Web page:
Women’s History Month: Equal Pay for U.S. Women’s Soccer Team

Posted by on Mar 3, 2022 in Current Events

The U.S. Women’s National Soccer Team won two consecutive World Cup championships in 2015 and 2019–yet the players were still making thousands of dollars less than the U.S. men’s team. The men’s team didn’t even qualify for the World Cup in 2018. Members of the women’s team filed a class action lawsuit against the U.S. Soccer Federation in 2019 to demand equal pay. At the end of February 2022, the lawsuit was settled. The women’s team players will now receive over $22 million dollars in back pay.

A female soccer goalie diving to catch the ball in front of a soccer net
The U.S. national women’s soccer team won a historic legal settlement.

A Long (and Difficult) Road

Some female players on the U.S. Women’s National Team first sued the U.S. Soccer Federation in 2016. They questioned why they were being paid thousands of dollars less than male players at the same level. Then, after winning two consecutive World Cups, all 28 members of the team sued again in 2019. The lawsuit, which was filed under the Equal Pay Act, had two parts: equal pay and equal working conditions. The U.S. Soccer Federation responded badly, saying that male players deserved to be paid more because of the superior speed and strength required to play men’s soccer. Fans were outraged at these statements, and in the wake of the backlash, Carlos Cordeiro, the president of the U.S. Soccer Federation, resigned.

But a federal judge dismissed the case in May 2020, saying that the gap in pay structure was fair because the women had agreed to their contract through collective bargaining. Their contract was different than the men’s because they have a different union. (The part about unequal working conditions was settled out of court in December 2020.) However, several players on the women’s team filed an appeal in July 2021. Their persistence paid off when U.S. Soccer agreed to a settlement last week.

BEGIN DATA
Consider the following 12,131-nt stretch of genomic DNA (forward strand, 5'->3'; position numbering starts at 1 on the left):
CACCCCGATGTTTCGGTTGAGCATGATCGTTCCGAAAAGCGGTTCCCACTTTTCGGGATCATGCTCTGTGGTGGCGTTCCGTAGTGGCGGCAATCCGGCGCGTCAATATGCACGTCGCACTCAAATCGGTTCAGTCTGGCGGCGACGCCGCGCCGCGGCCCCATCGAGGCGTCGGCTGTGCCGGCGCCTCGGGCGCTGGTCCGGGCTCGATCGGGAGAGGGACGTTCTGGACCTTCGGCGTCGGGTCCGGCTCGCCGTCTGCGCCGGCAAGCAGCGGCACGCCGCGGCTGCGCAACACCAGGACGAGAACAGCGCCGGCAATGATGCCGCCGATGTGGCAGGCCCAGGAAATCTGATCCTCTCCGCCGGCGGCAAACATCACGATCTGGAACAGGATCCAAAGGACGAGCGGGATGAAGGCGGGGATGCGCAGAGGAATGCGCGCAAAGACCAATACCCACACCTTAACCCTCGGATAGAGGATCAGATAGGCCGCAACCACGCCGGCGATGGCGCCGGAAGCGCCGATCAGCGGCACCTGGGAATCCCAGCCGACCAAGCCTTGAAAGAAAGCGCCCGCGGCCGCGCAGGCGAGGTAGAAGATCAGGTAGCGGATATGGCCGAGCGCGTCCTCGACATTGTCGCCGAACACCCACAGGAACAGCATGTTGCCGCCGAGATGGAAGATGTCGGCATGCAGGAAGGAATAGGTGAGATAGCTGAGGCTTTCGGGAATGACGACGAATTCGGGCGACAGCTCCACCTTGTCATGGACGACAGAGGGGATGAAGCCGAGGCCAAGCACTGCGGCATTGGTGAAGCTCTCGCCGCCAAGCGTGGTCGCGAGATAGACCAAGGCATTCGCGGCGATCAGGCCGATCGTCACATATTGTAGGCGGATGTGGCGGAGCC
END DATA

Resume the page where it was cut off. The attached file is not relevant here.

The settlement states that the U.S. Soccer Federation will pay $22 million in back pay to the players. The federation will also put $2 million into a special fund that the players can apply for to fund their post-career goals, or to help fund their charitable endeavors related to women’s and girls’ soccer. Furthermore, the federation has promised to pay male and female players equally for all games, tournaments, and the World Cup from now on.

What Now?

The players, who have been fighting for equal pay for more than five years, had initially hoped for $66 million in back pay. While the settlement falls short of this, team captain Megan Rapinoe says they are very happy with the outcome. The women’s players’ union agrees.

The settlement isn’t quite final yet. First, the players and the U.S. Soccer Federation will have to agree to the new contract. Then the district court will approve the new terms. Both parties in the settlement are optimistic that everything will be finalized by the end of March 2022.

Dig Deeper The owners of the Kansas City Current—a professional women’s soccer team in the U.S.–announced that they will build the first stadium specifically for women’s soccer. Use Internet resources to learn more about this plan. Where will the stadium be? How much will it cost to build? How many spectators will it seat? Most importantly, why is this stadium an important step for women’s soccer (and women’s sports in general)?